Most of our mental life is unconscious

But it doesn’t actually work that way much of the time. We get unconscious impulses for a lot of the important things that drive us: relationships, safety, emotional needs, fears, desires, meeting new people, seeing old friends, and so on. Our bodies immediately start to act on these impulses, and then, a bit later, we form a conscious thought about what we’re doing.

It’s as though our rational minds are explaining to ourselves after the fact why we’re doing something. That intent comes from somewhere deep in the brain, beneath where conscious thought originates, in the unconscious mind. And that intent governs a good deal of our supposedly rational lives.  It’s concerned with a few basic questions; foremost among them, how to stay alive.  After safety, it’s food, sex, and power, roughly in that order.

Next time, what to do with your hands!


  1. I love these thoughts of yours, Nick.
    Years ago I learned about the power of body language from Pat and Linda Parelli, and also from my very best teacher ever, a Thoroughbred horse named Ginger.
    Pat and Linda taught that the conversation with your horse starts the minute the animal can see you. If you drive up to the barn and Ginger is, say, 100 yards away in the paddock with her friends, she will see you get out of your car. If you’re not careful she’ll think, “Oh no, here she comes again. I wonder what she’s going to do to me today.” Or, ” How can I outsmart her tricks today?” Or, “Look at her, she doesn’t even know that right now I am reading her intentions. I can see what she wants from me. I’d better start preparing my response!”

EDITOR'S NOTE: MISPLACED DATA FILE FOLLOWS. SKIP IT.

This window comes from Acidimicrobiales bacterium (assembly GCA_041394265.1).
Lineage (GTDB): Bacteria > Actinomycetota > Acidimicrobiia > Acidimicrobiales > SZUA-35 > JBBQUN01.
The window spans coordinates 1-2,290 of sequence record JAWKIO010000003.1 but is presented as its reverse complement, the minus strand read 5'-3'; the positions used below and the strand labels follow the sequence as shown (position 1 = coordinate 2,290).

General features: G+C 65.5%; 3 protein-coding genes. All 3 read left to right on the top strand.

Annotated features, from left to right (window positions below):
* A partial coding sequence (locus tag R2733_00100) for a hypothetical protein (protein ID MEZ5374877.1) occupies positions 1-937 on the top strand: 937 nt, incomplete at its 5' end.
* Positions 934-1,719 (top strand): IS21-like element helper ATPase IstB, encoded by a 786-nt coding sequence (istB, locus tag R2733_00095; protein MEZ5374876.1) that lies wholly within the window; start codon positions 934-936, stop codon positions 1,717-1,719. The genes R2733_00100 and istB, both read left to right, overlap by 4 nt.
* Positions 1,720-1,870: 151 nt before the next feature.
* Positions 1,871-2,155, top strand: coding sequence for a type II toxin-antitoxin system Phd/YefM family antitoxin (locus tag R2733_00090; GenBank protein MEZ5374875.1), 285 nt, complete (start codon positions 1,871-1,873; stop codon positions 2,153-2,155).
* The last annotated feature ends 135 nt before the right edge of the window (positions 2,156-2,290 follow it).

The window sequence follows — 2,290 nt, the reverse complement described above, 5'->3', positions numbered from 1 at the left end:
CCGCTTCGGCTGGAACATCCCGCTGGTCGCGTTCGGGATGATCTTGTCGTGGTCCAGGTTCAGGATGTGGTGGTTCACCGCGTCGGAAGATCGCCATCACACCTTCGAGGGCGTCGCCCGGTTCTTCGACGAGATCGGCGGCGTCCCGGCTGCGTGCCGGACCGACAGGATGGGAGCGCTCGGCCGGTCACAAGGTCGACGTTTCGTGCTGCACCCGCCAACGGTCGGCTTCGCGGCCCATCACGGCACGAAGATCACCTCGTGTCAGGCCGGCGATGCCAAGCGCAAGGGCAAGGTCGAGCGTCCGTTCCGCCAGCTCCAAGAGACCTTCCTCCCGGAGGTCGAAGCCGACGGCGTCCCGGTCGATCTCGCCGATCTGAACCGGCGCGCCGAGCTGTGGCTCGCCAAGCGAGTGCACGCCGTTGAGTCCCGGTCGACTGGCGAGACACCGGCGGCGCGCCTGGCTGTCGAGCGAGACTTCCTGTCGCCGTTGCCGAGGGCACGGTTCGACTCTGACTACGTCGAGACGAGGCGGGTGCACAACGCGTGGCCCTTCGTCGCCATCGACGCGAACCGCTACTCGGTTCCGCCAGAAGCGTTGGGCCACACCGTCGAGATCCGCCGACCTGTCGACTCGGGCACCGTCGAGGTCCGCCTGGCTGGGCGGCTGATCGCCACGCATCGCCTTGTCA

This is what I learned from Ginger. As soon as you see the friend you are coming to meet, your lover, your opponent, who ever, stop in your tracks. Assess what their body language is telling you. Assess the surroundings. Adjust yourself, and send a proper body-language greeting from the distance. What ever you send, even if the person (or animal) doesn’t look toward you with their eyes, their body will start to respond.
    Nick you are right. These things make all the difference in the world. Thanks for the reminder.

    1. Thanks, Elizabeth — I love your example of stopping in your tracks, because in another context, I like to coach people to “listen with your whole body.” What you’re describing is exactly that. So often we pretend to listen while really protecting ourselves by turning slightly away, or looking away, or using protective gestures. A great example, and well taught, Ginger!

  2. Nick,

    This is an incredible article. Your focus on how powerful our minds are, paired with the art of presentation is brilliant. We all find ourselves spending so much time honing one skill or aspect and ignoring the things we consider less important or don’t understand. It’s the small things that can derail our efforts.

    Great article, as always relevant and insightful.